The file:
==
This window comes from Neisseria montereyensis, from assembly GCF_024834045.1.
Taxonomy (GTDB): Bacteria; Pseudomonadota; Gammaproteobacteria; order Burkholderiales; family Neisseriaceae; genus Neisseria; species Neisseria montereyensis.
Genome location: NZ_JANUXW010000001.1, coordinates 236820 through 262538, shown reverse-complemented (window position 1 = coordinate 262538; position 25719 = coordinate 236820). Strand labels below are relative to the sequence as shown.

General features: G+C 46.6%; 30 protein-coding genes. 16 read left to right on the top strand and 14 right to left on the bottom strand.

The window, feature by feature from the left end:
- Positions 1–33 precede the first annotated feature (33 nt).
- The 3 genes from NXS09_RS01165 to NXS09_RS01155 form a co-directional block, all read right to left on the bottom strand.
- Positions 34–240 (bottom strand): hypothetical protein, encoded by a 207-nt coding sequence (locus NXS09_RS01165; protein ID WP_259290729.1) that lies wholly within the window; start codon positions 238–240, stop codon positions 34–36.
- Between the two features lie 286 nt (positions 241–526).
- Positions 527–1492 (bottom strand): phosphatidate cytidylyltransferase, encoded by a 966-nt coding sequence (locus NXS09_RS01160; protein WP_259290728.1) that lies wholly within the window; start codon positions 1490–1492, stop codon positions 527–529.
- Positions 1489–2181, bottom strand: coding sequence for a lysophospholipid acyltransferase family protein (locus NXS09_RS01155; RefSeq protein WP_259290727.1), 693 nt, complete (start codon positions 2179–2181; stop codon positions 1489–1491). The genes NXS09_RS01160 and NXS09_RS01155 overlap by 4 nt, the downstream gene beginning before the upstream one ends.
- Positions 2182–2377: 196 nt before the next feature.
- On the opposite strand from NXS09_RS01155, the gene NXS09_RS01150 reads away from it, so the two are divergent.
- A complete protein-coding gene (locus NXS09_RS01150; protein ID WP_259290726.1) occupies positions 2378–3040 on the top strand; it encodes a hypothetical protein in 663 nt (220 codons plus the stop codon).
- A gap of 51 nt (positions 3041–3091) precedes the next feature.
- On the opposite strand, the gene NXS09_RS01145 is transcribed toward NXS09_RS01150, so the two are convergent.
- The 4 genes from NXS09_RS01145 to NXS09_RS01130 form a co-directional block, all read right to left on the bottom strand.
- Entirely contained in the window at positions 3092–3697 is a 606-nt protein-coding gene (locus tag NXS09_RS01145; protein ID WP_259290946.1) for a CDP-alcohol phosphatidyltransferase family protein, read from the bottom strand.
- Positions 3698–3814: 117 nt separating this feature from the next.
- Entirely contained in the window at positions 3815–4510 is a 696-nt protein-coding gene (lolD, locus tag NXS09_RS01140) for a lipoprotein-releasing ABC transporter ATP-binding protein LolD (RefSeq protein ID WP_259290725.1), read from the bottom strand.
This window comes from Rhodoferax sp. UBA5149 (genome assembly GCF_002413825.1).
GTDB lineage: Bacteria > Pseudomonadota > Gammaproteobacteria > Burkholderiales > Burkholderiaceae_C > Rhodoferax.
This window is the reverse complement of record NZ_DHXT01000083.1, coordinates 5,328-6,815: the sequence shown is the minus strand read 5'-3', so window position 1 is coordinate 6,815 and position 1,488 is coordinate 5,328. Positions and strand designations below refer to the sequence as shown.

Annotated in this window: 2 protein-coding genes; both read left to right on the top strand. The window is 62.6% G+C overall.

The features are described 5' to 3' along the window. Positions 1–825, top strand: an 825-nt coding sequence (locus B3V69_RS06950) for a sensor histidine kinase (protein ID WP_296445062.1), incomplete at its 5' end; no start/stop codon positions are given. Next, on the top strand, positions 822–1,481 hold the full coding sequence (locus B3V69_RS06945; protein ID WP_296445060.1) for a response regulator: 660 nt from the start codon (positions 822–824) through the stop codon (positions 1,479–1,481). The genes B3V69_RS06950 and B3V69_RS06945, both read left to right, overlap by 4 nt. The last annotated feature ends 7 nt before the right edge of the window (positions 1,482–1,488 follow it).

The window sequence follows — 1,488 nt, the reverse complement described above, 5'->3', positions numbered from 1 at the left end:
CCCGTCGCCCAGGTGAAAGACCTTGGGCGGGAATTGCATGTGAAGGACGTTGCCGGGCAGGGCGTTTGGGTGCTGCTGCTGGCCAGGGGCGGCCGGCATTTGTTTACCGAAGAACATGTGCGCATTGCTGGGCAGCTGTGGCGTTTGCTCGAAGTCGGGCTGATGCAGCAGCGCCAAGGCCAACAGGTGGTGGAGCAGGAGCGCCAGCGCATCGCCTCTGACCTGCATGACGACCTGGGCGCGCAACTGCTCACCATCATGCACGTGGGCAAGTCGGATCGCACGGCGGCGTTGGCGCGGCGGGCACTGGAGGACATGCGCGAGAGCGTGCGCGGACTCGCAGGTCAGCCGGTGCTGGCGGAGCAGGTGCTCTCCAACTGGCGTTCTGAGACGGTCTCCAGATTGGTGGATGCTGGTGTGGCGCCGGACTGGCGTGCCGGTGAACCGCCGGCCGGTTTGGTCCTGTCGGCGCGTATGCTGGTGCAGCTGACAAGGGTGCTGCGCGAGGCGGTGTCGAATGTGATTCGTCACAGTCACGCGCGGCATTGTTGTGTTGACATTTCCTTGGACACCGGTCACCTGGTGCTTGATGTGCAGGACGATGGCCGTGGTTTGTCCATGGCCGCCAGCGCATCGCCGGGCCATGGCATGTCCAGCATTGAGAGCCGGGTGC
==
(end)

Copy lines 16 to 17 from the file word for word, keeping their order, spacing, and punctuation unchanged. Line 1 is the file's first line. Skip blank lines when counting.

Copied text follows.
- On the opposite strand, the gene NXS09_RS01145 is transcribed toward NXS09_RS01150, so the two are convergent.
- The 4 genes from NXS09_RS01145 to NXS09_RS01130 form a co-directional block, all read right to left on the bottom strand.